B. Under the heading “Resident Concerns” – Cr Pearce commented “The problems caused dust generated from the quarry operations, despite the regular daily use of dust suppressant”.

Some more FACTS:
The Hanson CRG minutes say they apply a substance “Gluon” once a year on the stockpiles and “Dustmag” on the dirt roads since 2017. They have a 50,000 litre water cart which only came into existence in 2018
The dust is coming from:
i. Blasting
ii. Crushing – on average about 4 times from primary to secondary crusher
iii. Cement batching plant – the dust has to be very fine and they also add coal fly
ash. Their own safety documentation says it’s dangerous when inhaled.
iv. Unsealed roads within the site
v. Truck and machinery movements whipping up dust

Suffice to say that whatever dust suppression methods Hanson says they are applying, they are not working. Hanson’s own published material says they apply “Gluon” only once a year on the stockpiles and the residents have no means of verifying if “regular daily use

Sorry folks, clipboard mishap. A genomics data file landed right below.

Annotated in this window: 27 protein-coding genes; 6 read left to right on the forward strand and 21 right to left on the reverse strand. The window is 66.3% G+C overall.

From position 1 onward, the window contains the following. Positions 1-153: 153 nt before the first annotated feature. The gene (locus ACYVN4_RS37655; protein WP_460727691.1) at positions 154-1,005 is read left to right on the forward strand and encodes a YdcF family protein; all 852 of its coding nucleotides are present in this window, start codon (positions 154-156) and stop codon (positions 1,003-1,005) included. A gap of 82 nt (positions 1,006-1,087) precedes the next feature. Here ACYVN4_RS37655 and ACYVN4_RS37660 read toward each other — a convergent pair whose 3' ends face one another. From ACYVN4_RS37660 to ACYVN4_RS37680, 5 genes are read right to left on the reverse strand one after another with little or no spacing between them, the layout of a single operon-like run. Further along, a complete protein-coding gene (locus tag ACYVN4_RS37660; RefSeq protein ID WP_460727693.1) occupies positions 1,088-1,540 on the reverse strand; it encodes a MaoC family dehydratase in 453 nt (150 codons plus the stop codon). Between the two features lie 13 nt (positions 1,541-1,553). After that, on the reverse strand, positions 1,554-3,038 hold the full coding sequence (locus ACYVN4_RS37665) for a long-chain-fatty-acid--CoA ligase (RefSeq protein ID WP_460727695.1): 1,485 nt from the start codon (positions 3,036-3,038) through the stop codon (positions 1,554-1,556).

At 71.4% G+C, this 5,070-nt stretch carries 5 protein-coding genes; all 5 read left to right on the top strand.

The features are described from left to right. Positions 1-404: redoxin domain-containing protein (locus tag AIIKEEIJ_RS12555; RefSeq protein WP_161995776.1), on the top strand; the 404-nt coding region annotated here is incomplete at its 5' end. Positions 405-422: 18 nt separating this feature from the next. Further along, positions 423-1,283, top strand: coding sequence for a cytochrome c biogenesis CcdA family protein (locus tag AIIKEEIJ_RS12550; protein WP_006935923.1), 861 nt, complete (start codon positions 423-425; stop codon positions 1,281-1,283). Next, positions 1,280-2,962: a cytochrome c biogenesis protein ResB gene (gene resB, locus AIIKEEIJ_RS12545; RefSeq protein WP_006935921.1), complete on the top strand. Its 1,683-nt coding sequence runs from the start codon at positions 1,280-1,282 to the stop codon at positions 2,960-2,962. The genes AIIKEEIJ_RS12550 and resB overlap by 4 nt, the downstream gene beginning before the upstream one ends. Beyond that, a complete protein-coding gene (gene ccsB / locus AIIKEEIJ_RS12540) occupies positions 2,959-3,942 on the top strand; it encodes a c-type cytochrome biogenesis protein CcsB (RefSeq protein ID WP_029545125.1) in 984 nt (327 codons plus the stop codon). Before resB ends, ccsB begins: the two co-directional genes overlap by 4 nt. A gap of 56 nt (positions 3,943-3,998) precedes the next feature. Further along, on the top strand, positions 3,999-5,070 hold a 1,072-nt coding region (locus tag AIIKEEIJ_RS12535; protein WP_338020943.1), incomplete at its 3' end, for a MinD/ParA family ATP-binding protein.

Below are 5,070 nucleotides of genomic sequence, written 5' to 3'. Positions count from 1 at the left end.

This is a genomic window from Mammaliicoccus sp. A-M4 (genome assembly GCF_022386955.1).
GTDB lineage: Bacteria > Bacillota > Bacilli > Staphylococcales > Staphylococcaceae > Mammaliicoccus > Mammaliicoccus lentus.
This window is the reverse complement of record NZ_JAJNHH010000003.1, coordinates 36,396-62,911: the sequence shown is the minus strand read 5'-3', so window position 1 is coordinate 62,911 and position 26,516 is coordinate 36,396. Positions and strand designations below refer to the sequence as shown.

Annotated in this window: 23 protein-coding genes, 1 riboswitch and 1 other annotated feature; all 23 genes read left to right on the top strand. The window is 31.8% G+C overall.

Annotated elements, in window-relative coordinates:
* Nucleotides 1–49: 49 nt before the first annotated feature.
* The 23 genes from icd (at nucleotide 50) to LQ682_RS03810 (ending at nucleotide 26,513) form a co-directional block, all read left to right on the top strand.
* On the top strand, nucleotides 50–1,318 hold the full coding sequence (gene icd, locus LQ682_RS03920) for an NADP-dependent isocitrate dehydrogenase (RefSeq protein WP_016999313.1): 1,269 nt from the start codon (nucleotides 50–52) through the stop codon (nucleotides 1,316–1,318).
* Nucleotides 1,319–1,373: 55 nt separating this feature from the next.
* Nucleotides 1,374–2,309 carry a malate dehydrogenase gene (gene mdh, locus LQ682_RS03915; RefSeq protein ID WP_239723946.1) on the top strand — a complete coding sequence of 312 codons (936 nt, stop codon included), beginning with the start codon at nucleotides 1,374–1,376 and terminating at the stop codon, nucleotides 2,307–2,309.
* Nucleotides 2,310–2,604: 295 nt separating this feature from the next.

of dust suppressant” occurs. The residents have documented evidence showing Hanson regularly flouting their statutory conditions of operations hence hold no confidence they are doing everything they can, given the continuously high levels of dust experienced. It is
also not possible to effectively control dust from blasting and primary crushing because the nature of these operations means you cannot apply a suppressant as such. This further evidenced by the volume of dust desposited along Wellington Road.

The comment appears tilted in defence of Hanson when he asserts “regular daily use of dust suppressant”. This Fact Check indicates this statement is UNSUBSTANTIATED.